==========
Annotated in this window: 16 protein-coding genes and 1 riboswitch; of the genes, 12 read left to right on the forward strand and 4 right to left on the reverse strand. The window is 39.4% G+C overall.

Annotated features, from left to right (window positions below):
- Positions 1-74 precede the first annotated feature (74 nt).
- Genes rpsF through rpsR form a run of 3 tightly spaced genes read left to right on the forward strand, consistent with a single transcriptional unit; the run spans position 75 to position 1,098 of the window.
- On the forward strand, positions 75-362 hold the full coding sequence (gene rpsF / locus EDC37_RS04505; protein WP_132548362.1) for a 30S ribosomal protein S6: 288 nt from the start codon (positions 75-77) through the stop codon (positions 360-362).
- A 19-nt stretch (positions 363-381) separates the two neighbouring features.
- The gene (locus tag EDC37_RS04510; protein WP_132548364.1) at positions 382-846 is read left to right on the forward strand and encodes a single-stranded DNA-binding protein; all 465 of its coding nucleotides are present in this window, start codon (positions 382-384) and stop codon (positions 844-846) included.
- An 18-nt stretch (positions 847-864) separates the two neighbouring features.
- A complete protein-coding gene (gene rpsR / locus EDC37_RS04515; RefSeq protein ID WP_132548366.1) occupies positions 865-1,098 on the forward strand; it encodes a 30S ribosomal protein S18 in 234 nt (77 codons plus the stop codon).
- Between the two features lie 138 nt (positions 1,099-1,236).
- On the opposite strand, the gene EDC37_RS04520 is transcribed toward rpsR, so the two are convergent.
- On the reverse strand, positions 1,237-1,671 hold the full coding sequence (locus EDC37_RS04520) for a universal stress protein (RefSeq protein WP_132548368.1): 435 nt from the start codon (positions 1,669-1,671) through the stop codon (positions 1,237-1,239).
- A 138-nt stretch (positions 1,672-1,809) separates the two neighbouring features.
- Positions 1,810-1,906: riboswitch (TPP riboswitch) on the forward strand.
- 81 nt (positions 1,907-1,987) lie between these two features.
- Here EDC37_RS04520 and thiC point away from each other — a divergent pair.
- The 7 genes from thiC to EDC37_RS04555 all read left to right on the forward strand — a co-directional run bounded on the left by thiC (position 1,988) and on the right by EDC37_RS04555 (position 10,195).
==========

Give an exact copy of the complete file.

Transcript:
Annotated in this window: 16 protein-coding genes and 1 riboswitch; of the genes, 12 read left to right on the forward strand and 4 right to left on the reverse strand. The window is 39.4% G+C overall.

Annotated features, from left to right (window positions below):
- Positions 1-74 precede the first annotated feature (74 nt).
- Genes rpsF through rpsR form a run of 3 tightly spaced genes read left to right on the forward strand, consistent with a single transcriptional unit; the run spans position 75 to position 1,098 of the window.
- On the forward strand, positions 75-362 hold the full coding sequence (gene rpsF / locus EDC37_RS04505; protein WP_132548362.1) for a 30S ribosomal protein S6: 288 nt from the start codon (positions 75-77) through the stop codon (positions 360-362).
- A 19-nt stretch (positions 363-381) separates the two neighbouring features.
- The gene (locus tag EDC37_RS04510; protein WP_132548364.1) at positions 382-846 is read left to right on the forward strand and encodes a single-stranded DNA-binding protein; all 465 of its coding nucleotides are present in this window, start codon (positions 382-384) and stop codon (positions 844-846) included.
- An 18-nt stretch (positions 847-864) separates the two neighbouring features.
- A complete protein-coding gene (gene rpsR / locus EDC37_RS04515; RefSeq protein ID WP_132548366.1) occupies positions 865-1,098 on the forward strand; it encodes a 30S ribosomal protein S18 in 234 nt (77 codons plus the stop codon).
- Between the two features lie 138 nt (positions 1,099-1,236).
- On the opposite strand, the gene EDC37_RS04520 is transcribed toward rpsR, so the two are convergent.
- On the reverse strand, positions 1,237-1,671 hold the full coding sequence (locus EDC37_RS04520) for a universal stress protein (RefSeq protein WP_132548368.1): 435 nt from the start codon (positions 1,669-1,671) through the stop codon (positions 1,237-1,239).
- A 138-nt stretch (positions 1,672-1,809) separates the two neighbouring features.
- Positions 1,810-1,906: riboswitch (TPP riboswitch) on the forward strand.
- 81 nt (positions 1,907-1,987) lie between these two features.
- Here EDC37_RS04520 and thiC point away from each other — a divergent pair.
- The 7 genes from thiC to EDC37_RS04555 all read left to right on the forward strand — a co-directional run bounded on the left by thiC (position 1,988) and on the right by EDC37_RS04555 (position 10,195).